How to beat the ‘January Blues’


Published: Wednesday 1st January 2014 by Paul Nickerson - Writer

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With Christmas behind us, January’s long nights,  short days, and biting weather can leave us feeling a bit blue.

In fact, NHS figures show symptoms of anxiety and depression rise  in January, for many reasons.

For some people it’s the hangover from the Christmas buzz and the unkind light of the season. For others it’s more complex.

The first thing to do if you’re feeling down over a long period or have symptoms of anxiety such as chest pains, head pain and insomnia is to see your GP.

Don’t worry, your doctor will understand, last year over 35% of referrals from GPs were for minor mental health issues.

Most of us suffer from mild depression sometime in our life, usually caused by a lack the serotonin in the brain, often called the ‘happiness chemical’.

As well as seeing your GP, there are a number of self-care options you can also do to help you along the way.


The NHS says poor nutrition may affect the level of serotonin in our brain. It’s best to cut back on foods made up of basic carbohydrates like white bread, biscuits and cakes and fill up on complex carbs like whole grains, nuts and pulses.

A balanced diet that includes these essential nutrients can make you feel happier and less tired.

Fish, some dairy products and fruits and vegetables are known to be low in GI (Glycaemic Index) so keep us on a more even keel by regulating our blood sugar level.

Healthier food is also good for our bodies, and may help us loose weight, which in itself can raise self esteem and general overall health.


After a well-deserved Christmas holiday, beginning a simple and realistic exercise plan can also help with symptoms of depression and anxiety.

If you’re not used to exercise, or have any health problems check with your doctor first.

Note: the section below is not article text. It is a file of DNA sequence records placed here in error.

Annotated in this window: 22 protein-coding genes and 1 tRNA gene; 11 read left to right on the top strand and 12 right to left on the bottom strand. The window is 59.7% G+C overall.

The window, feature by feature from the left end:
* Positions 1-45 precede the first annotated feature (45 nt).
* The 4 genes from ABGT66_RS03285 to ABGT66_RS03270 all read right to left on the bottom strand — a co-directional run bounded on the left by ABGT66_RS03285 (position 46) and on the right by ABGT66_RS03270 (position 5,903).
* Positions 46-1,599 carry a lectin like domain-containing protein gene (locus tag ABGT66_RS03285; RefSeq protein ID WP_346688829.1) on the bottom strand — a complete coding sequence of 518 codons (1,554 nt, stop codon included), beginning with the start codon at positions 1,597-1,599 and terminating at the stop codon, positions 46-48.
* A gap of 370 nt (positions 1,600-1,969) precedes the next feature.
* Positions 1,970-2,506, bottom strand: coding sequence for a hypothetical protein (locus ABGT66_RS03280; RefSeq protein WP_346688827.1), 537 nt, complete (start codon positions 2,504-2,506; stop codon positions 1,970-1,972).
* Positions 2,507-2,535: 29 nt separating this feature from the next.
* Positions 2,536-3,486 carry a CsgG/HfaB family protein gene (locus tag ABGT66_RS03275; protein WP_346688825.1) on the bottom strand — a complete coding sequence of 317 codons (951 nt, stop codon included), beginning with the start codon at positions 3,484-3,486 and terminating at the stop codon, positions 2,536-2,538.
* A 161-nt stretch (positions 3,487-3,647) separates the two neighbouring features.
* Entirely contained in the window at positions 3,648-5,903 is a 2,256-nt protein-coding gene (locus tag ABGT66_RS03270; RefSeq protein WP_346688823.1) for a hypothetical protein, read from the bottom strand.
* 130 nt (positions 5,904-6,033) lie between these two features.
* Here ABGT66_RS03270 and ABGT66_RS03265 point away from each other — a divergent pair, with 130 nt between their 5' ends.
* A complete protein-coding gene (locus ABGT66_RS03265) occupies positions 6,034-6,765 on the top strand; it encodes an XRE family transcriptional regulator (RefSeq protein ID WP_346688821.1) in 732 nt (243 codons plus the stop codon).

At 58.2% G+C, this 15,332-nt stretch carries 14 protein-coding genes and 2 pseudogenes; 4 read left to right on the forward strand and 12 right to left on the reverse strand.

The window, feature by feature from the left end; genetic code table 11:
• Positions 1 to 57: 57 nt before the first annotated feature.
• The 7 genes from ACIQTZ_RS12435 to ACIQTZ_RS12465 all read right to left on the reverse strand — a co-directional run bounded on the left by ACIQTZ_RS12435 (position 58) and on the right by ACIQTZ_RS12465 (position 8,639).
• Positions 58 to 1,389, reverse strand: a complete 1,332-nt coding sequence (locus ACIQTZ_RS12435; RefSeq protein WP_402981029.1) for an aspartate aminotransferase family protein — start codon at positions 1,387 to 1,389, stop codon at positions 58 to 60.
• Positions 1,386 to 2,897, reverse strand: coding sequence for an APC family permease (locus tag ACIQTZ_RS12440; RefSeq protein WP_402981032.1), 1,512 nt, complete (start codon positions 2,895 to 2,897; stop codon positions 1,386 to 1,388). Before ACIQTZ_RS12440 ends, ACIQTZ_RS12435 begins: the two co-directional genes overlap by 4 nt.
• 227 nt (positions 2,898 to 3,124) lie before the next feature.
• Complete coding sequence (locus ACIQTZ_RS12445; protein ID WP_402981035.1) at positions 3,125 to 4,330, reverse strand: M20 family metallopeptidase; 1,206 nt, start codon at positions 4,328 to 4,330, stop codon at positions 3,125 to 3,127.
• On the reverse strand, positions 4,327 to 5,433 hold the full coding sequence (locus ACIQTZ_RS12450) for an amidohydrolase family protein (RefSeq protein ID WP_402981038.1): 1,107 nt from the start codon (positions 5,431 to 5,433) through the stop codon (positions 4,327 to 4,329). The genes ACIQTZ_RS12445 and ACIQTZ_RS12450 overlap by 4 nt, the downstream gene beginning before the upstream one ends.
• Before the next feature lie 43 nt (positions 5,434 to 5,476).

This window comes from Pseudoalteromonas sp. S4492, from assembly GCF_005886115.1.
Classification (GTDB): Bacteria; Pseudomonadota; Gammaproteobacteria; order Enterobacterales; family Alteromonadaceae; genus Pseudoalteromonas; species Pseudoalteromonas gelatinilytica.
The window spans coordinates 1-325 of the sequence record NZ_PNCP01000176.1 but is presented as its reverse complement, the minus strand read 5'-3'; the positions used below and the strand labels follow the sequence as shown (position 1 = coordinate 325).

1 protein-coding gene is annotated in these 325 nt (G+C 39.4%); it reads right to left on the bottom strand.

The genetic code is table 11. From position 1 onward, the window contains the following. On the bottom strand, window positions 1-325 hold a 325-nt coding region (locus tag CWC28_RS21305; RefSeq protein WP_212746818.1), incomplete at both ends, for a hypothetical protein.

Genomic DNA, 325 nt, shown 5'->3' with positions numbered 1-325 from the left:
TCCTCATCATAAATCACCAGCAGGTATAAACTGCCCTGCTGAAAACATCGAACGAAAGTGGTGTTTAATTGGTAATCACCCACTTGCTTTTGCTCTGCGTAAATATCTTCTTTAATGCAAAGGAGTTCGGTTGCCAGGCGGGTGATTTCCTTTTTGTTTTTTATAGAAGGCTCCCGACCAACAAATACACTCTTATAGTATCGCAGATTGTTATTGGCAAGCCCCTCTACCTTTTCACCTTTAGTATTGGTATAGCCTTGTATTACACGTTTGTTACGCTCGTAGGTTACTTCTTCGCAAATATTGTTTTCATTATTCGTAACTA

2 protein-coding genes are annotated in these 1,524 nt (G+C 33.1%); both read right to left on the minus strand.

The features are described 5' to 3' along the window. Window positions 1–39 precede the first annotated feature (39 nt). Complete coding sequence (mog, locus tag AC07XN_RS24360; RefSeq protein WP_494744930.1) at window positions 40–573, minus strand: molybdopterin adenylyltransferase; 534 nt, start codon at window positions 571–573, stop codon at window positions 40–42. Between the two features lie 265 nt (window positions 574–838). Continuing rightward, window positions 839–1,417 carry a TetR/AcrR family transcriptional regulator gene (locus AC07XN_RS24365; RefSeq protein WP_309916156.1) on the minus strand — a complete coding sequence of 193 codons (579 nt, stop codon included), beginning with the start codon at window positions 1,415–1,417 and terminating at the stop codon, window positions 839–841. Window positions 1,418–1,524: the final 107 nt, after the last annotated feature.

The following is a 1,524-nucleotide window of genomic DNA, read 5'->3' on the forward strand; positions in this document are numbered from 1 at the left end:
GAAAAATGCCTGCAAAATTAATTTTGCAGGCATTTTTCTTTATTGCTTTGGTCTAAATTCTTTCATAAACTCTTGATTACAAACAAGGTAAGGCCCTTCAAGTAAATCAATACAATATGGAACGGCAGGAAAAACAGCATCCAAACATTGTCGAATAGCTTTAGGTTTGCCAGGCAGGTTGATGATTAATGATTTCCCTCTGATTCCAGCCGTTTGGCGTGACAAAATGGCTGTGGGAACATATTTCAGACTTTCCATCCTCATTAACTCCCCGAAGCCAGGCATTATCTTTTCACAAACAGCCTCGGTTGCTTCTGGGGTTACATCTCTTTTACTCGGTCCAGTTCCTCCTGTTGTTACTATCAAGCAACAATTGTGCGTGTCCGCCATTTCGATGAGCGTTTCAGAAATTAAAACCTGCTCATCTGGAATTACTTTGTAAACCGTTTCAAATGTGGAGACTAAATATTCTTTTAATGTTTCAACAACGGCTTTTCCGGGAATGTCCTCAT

Setting and achieving goals will give you a boost, whilst physical exertion will help release feel good endorphins into your blood stream, making you feel more calm and relaxed.

The NHS offers a great resource for starting and maintaining an exercise plan for all ages. Try this ‘couch to 5k plan’ from NHS Choices.

Be good to yourself

Setting our own goals in life with an achievable end means different things to everyone. In January it’s traditional to set some resolutions.


Mindfulness is a self-improvement technique that encourages people to focus on the here and now to reduce stress and anxiety.

The best way to describe it is that to be ‘mindful’ is to pay as much attention as life’s journey as its destination.

Mindfulness practitioners observed that most stress is caused by a person being in a place or  situation that they would like to be out of.

In their mind, they have a destination that they would like to reach, and until they do they will go on enduring stress.

This destination can be a physical place, or a certain career path, recognition, a perfect relationship, or material success.

Rather than say these things are not important, mindfulness says that in fact the here and now is as rewarding as obtaining such goals.

By focussing so much on the destination we don’t enjoy the journey. For some this can be years of putting off enjoying today, the world around you now and your situation in life.

There are many variations on the Mindfulness theme, and it has been proven as a therapy and accepted by the NHS.


Mention ‘mediation’ to some and they think of Buddhism or other Eastern Religions. However, in the past decade meditation has been used in some UK schools as a way of improving pupil’s behaviour and mental well being.

Meditation is a proven way to reduce panic and stress and over the long-term has a range of general health benefits.

Meditation can be hard to access, but a very basic meditation to start with is as follows:

1. Find a quiet place to relax. People are often cross-legged when meditating, but you can sit however you like as long as you keep your back straight.

2. Start by just listening to your breathing. Don’t try and breathe deeply, or do anything special, just observe your own breathing as if you were listening to another person.

3. Close your eyes and keep listening to your breath. Again, don’t attempt to change your breathing, just relax and slowly begin to feel your stomach moving in and out as you breath.

4. If other thoughts come into your mind, that’s okay, its bound to happen, but just try to come back to listening and feeling your breath.

5. Carry on for 5 minutes, just listening and feeling your breath go in, and then out. Then in again, and out. That’s it.

If you manage 5 minutes then you have just completed your first breathing meditation. Try doing this once or twice every day.

You can find more information on meditation here.

Further resources

NHS depression self assessment

Online anxiety help group 

Yoga to beat stress HEYToday

Published: Wednesday 1st January 2014 by Paul Nickerson - Writer

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